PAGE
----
Robert Frederick Lautze ’39 came into this world 18 minutes ahead of his identical twin, Richard ’39, in San Francisco in 1917. Their lives were closely entwined for the next 88 years. The twins traveled with the SCU basketball team, whose victories earned them the title “Magicians of the Maplewood.” After Rob served as lieutenant commander in the Pacific theatre on the USS Argonne, the brothers joined George J. Kasch’s accounting firm, which became Lautze & Lautze in 1956, with offices still in San Francisco and San Jose. While raising a family in San Carlos, volunteering for civic organizations, and serving his parish, Rob remained a devoted Bronco, serving on the Board of Regents and Board of Trustees, and as president of the Alumni Association 1971–72. He also was a recipient of the Ignatian Award and the 2004 SCU Regent Emeritus Award. Recognized for his “affable charm,” Rob was known to say, “ If you have to pay taxes, be happy; it means you are making money.” He counted his blessings often and out loud. He died May 8, 2012. His survivors include children Karen Cleary ’68, Mary Garland ’70, and Susie Savino ’72. His twin, Richard, died in 2006.
Emma Rita Shane Anderson was an active partner and accountant in her husband’s business, Globe Printing Company on South First Street in San Jose, for more than 50 years. She was also a generous friend of the University and a member of the Catala Club. When her husband passed away in 1989, she continued operating Globe until 1997. She was 92.
Richard W. Degnon, born in 1928, was a reporter for the L.A. Times, Glendale News-Press, and San Jose Mercury News and was SCU’s athletics news director from 1962 to 1981. While in the Air Force, he edited Ladd Field, Alaska’s, “farthest north newspaper in the world.”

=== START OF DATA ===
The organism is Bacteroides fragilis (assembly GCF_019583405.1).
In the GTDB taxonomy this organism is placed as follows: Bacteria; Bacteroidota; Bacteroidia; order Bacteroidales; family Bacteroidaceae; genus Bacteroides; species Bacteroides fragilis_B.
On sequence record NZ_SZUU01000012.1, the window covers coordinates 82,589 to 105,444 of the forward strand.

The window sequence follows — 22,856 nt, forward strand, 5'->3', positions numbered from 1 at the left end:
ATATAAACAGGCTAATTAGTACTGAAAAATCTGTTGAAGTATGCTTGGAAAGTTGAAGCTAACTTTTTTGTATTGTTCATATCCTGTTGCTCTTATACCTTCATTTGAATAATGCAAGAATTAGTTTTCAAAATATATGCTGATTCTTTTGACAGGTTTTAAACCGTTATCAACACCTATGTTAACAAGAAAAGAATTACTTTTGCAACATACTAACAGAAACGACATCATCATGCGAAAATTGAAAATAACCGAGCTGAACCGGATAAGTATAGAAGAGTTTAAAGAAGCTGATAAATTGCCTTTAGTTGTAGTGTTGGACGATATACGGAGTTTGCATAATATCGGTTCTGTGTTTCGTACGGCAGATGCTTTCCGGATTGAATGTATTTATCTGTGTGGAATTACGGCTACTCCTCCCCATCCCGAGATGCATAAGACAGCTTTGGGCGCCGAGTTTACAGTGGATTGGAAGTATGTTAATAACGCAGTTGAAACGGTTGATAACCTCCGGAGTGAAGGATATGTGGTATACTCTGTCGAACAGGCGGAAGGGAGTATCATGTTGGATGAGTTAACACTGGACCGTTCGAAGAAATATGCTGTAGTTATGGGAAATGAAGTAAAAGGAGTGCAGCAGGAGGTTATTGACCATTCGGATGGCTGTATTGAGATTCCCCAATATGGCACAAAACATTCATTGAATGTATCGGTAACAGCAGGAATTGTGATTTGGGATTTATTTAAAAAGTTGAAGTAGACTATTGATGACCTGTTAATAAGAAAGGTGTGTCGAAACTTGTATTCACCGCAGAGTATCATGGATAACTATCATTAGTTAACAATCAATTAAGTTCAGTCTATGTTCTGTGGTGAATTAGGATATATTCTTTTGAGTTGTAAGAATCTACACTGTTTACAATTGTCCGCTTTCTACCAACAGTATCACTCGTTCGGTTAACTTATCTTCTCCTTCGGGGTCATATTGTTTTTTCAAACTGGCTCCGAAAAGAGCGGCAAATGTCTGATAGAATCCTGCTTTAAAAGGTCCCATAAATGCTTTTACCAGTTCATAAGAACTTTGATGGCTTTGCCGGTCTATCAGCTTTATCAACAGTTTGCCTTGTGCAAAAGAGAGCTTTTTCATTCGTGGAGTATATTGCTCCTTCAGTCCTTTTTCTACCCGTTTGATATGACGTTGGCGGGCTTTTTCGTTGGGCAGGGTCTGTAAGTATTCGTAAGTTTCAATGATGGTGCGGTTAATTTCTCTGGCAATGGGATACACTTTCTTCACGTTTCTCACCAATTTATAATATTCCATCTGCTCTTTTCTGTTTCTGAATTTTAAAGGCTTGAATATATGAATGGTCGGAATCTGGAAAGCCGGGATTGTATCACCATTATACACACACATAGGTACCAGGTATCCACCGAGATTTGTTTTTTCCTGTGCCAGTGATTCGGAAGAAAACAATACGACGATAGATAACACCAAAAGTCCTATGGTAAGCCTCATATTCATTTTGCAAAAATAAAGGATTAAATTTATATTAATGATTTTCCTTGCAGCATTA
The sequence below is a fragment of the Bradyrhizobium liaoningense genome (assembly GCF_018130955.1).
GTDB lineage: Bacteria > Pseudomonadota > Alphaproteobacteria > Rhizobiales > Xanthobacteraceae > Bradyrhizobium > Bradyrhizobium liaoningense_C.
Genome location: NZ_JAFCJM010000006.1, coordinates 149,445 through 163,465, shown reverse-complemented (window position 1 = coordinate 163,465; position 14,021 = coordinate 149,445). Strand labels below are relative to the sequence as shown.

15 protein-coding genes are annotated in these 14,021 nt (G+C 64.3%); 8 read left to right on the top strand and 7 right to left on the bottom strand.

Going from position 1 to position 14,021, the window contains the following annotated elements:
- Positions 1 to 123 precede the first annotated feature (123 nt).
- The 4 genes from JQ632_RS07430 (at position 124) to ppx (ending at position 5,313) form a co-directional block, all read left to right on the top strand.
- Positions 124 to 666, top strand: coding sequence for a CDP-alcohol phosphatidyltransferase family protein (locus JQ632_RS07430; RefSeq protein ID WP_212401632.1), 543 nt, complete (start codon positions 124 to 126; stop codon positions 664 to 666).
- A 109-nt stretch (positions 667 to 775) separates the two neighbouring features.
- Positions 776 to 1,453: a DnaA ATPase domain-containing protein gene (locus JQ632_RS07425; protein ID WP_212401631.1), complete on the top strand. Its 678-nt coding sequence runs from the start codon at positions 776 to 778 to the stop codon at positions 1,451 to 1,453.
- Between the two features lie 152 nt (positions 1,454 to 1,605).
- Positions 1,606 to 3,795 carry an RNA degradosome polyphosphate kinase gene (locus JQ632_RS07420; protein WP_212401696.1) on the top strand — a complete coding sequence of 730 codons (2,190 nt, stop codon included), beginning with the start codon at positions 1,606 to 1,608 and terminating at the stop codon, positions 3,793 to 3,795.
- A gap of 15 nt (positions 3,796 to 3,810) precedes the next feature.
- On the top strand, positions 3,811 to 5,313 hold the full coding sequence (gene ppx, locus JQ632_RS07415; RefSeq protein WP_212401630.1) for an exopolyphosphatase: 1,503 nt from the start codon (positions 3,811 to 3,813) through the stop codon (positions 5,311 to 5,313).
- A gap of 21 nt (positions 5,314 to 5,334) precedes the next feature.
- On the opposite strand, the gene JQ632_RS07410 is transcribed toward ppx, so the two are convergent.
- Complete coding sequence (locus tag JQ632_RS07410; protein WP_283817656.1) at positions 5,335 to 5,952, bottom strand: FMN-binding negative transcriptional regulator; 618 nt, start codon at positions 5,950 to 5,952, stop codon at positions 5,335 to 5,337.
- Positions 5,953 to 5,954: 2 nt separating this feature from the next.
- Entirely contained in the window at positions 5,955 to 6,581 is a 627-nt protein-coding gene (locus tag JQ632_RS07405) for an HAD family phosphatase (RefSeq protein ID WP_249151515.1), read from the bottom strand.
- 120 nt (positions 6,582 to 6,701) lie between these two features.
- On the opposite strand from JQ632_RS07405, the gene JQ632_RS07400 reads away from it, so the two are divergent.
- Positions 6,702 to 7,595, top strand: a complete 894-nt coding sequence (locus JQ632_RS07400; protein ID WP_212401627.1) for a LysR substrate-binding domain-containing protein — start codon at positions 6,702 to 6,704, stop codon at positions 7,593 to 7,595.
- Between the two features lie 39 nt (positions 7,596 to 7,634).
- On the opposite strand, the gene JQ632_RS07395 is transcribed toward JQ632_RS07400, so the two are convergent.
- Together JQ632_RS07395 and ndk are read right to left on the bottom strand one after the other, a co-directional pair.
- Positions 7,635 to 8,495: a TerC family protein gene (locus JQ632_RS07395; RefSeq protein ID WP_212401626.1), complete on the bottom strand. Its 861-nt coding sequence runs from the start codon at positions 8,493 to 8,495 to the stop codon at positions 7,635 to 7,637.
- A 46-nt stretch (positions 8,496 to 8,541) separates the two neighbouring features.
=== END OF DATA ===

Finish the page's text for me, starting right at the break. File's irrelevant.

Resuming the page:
Read full obituaries of Santa Clara alumni here. Family members can also use a form to submit an obituary.
There are the sanctuaries built for worship—and that carry beauty and grace for all to see. Then there are the improvised places of faith, perhaps more subtle in how they speak to the wonder worked there.
With the way things have gone recently in Congress, looking to the heavens for some help and guidance might seem like a very good idea. In fact, that’s what Pat Conroy, S.J., M.Div. ’83 is there to do.
Who published the one book on government in 2013 that conservative firebrand Newt Gingrich told all true believers that they should read? Well, the author is now lieutenant governor of California. Before that, he was mayor of San Francisco. That’s right: It’s Gavin Newsom ’89.
Women’s soccer wins the West Coast Conference championship.
The White House has brought on SCU’s Colleen Chien, a leading expert in patent law, as senior advisor.
George Souliotes went to prison for three life sentences after he was convicted of arson and murder. Twenty years later, he’s out—after the Northern California Innocence Project proved he didn’t do it.